Oh Candaaaa!

Rosanna, E. Bachelor of Business and Creative Industries

Ryerson University (Semester 1, 2017)

I experienced my exchange in Toronto, Canada and endured the frigid winter that it put on display. This was the first challenge I faced; the lead up to my exchange was so swift and overwhelmingly busy at times, that I had forgotten to prepare myself for -20 degree days, not including wind chill. I quickly discovered that I am a Queenslander at heart, I became a sun-worshiper and tested my room-mate’s patience with me as I constantly pointed out how cold it was and refused to go outside if it wasn’t a necessity.

Me playing in snow for the first time

I resided in a co-op building which was recommended to all the exchange students who were attending Ryerson University. This was great as it meant practically everyone who was involved in the program also lived, ate and drank together daily. My room-mates quickly became my closest friends which I cherished when battling my homesickness. This was another thing that shocked me and something I really didn’t think I would experience! I hopelessly missed the clear blue skies of Brisbane and the constant stream of vitamin D from the sun; it’s safe to say that I truly experienced Seasonal Affective Disorder (SAD)! EVERYTHING changed for me though on my mid-semester break, where my French room-mate and I took a spontaneous trip to Mexico. The trip healed my longing for sun while simultaneously changing my perspective on my not-yet enjoyed experience. People who go on exchange do-so for a reason; whether that may be to experience new things, for personal growth, to travel while studying or to drink your way through classes and scrape by with a satisfactory grade. For me, acknowledging that I was homesick and deciding to accept that and embrace the opportunity that I had worked so hard to give myself was the best decision I made.

The Toronto sky line from Toronto Island

I began to embrace the snow and the ice glazed streets and the fact that I could never feel my hands or feet. More importantly though, I embraced the people I was meeting and opened to the idea that my friends back home didn’t have to be my only friends. My greatest joy that the exchange program brought me were the friendships I found. People on exchange generally have this mentality and openness to life that I loved. Everyone is there with the assumption socialising is a priority, thus people had a zest for life and new experiences. It was refreshing and an opportunity to break away from the predispositions I felt held me back in Brisbane and an opportunity for me to become more confident in myself. Exchange gave me the time away from home that gave me the opportunity to be truly isolated from the friends and family that have surrounded me my whole life. I could experience who I was and what I wanted without those external influences and it felt quite liberating!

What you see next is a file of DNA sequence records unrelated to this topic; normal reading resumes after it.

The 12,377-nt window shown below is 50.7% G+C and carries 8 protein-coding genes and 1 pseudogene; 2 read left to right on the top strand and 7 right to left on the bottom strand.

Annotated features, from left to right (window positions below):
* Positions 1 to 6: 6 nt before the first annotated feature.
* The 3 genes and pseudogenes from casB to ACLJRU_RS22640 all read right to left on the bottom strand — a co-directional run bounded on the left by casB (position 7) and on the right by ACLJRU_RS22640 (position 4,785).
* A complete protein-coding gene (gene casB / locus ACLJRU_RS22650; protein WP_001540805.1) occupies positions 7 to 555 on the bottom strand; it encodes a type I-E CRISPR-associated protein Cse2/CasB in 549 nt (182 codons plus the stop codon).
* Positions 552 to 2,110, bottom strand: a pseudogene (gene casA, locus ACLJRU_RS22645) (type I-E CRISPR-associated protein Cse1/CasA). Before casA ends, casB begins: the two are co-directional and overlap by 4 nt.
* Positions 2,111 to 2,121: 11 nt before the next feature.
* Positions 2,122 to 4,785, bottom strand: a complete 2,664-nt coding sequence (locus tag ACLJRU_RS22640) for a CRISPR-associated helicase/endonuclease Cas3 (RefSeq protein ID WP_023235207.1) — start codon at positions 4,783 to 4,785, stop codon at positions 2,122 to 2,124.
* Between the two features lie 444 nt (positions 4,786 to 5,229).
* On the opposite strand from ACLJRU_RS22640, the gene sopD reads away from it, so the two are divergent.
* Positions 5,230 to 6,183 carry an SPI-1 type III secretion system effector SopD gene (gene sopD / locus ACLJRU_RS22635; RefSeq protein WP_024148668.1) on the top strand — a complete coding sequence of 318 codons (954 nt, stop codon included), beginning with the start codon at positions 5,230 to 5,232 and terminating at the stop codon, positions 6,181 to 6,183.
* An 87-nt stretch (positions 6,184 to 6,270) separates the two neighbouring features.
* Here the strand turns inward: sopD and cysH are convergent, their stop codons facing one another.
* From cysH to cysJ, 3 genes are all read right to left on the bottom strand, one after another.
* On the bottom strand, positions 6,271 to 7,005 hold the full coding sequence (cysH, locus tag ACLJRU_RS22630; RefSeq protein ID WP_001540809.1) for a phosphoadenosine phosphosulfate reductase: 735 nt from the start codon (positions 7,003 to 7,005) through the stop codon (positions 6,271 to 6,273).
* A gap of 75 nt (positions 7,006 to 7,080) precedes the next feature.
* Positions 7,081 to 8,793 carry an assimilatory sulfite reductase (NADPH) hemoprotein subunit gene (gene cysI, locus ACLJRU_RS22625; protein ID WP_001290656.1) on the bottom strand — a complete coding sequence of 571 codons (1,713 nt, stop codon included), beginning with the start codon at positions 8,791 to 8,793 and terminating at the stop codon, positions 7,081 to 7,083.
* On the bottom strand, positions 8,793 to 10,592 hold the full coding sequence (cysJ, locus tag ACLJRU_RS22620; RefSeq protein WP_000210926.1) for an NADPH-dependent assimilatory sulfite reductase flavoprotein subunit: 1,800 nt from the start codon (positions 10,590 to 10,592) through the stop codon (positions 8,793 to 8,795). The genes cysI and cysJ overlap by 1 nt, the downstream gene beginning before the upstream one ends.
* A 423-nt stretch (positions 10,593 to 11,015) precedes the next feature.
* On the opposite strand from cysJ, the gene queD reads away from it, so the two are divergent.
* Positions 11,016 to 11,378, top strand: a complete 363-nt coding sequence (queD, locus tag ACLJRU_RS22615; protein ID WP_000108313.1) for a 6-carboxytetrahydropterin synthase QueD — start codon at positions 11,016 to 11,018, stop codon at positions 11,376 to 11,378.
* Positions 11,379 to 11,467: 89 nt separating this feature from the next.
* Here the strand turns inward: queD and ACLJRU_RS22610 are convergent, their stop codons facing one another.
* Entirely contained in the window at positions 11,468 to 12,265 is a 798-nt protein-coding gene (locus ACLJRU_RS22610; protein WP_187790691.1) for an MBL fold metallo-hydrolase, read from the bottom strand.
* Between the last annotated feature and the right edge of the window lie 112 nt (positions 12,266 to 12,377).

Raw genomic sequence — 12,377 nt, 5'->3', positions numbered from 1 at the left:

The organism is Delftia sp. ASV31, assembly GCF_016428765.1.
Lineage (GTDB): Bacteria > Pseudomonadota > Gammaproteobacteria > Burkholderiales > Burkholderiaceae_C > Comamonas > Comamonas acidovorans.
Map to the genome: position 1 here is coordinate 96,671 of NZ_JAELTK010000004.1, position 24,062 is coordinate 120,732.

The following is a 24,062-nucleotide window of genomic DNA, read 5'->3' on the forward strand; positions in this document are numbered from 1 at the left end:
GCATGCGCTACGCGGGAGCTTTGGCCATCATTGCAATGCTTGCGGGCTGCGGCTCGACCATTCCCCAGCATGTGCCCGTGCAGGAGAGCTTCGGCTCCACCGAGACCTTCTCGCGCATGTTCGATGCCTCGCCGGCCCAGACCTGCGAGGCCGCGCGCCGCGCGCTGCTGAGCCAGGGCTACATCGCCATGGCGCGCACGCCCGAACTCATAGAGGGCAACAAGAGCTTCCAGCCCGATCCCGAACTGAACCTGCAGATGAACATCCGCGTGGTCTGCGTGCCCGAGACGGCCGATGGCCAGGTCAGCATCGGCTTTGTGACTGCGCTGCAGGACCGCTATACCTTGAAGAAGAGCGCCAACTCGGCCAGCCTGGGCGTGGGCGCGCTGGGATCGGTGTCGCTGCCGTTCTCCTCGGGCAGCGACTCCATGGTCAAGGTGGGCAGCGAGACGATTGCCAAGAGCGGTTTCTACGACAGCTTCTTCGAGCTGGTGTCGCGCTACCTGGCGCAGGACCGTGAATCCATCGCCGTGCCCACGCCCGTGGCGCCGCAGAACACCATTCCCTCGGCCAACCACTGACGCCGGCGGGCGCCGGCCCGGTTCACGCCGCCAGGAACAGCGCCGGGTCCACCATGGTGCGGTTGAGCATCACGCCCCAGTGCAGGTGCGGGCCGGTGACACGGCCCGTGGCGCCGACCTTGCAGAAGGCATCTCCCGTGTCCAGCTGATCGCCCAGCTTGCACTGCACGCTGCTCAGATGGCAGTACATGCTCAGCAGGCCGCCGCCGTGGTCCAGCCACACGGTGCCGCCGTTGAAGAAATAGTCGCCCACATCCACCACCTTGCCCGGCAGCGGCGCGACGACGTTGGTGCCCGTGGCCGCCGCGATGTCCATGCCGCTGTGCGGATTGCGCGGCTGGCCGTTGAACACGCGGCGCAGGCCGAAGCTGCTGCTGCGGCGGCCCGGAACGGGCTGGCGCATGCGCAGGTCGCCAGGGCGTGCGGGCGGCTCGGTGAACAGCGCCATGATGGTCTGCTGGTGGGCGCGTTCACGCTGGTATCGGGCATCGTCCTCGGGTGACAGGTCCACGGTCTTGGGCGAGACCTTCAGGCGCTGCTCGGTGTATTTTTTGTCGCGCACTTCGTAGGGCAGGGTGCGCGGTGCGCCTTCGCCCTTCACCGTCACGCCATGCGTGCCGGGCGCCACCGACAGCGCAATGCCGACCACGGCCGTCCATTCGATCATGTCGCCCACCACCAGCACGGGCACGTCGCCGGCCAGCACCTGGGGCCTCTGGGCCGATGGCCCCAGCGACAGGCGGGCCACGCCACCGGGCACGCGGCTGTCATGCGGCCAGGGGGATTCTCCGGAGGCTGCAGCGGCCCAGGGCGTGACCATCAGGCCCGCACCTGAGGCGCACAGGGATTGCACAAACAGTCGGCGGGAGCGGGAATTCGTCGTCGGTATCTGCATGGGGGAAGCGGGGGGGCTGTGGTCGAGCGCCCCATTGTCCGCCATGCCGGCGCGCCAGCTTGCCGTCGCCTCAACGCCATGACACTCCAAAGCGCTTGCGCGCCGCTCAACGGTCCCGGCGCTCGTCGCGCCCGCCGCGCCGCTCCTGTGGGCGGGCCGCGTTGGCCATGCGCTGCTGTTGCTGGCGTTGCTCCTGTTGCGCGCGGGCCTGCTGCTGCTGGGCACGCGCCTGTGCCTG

The Washington sister Women’s March in Toronto

I now have a new fondness and appreciation for home and the people there while also having a lust and excitement for travelling to unfamiliar places. The exchange program created a catalyst for me to be confident in myself and my passions and has enabled me to have a zestiness for life to carry out and achieve big blinding goals that I would never have thought I could achieve before leaving home! I’m very grateful that I took advantage of the opportunity and have signed up for a study tour in Peru at the end of this year to further my personal growth!

My Exchange Experience In France

Rosemary, K. Bachelor of Law/Bachelor of Journalism

Catholic University of Lille (Semester 2, 2016)

Enjoying a cheese picnic during Lille’s fleeting summer

Lille is a great exchange city. It is small enough that I could walk everywhere. The university is about a twenty-minute walk to the main train station and beautiful old town or there is a very reasonable and user-friendly bus. The university is close to a string of student bars that are so well attended on Thursday evenings that the police close the surrounding streets down. There are also antique markets, the famous La Braderie, streets of gourmet food shops and wonderful fresh food markets in nearby Wazemme. Lille has its own soccer team in the national league, which is fun to spectate, and there is a beautiful opera building that sells cheap tickets to students. There are shopping malls and networks of beautiful little cobbled streets lined with lovely little stores. Being on the border with Belgium means that Lille can offer the best of both countries. Belgium chocolate mixed with French pastries, Belgium fries and French cheese as well as beautiful French wines and famous Belgium beers meant I never came close to hungry.

I studied in the second semester from late August to mid-December. I was concerned about the cold but soon came to love the winter and the lead up to Christmas. Lille (and all of Europe) comes alive at Christmas with markets in the square, mulled wine and a huge Ferris wheel. I had to buy a new wardrobe and my first winter coat but that was a fun novelty in itself.

Lille is well located for travel with Europe’s excellent bus and train network. Cities such as London, Brussels and Paris are each less than two hours away. Amsterdam and Cologne in Germany are easy day trips as are beautiful Ghent, Brugge and Antwerp. Flying out of the Brussels Charleroi airport is very cheap and easy with a Flixbus connecting the airport to the Lille Flanders train station. There is also the Brussels International Airport an hour and a half away on the train. I had the opportunity to take many trips including Edinburgh, Italy, Norway, Ireland and Germany. People in the north of France have a similar reputation to the Australians living in Tasmania but they are open hearted and friendly people who are always willing to help with whatever English they know. They are proud of their country and happy to share it with foreigners, often going out of their way to find someone to translate my questions. Living in a country where you don’t speak the language well can be difficult and it is important to be easy going because things get lost in translation and getting an extra drink or meal or something slightly different to what you ordered can happen so I learnt not to be fussy.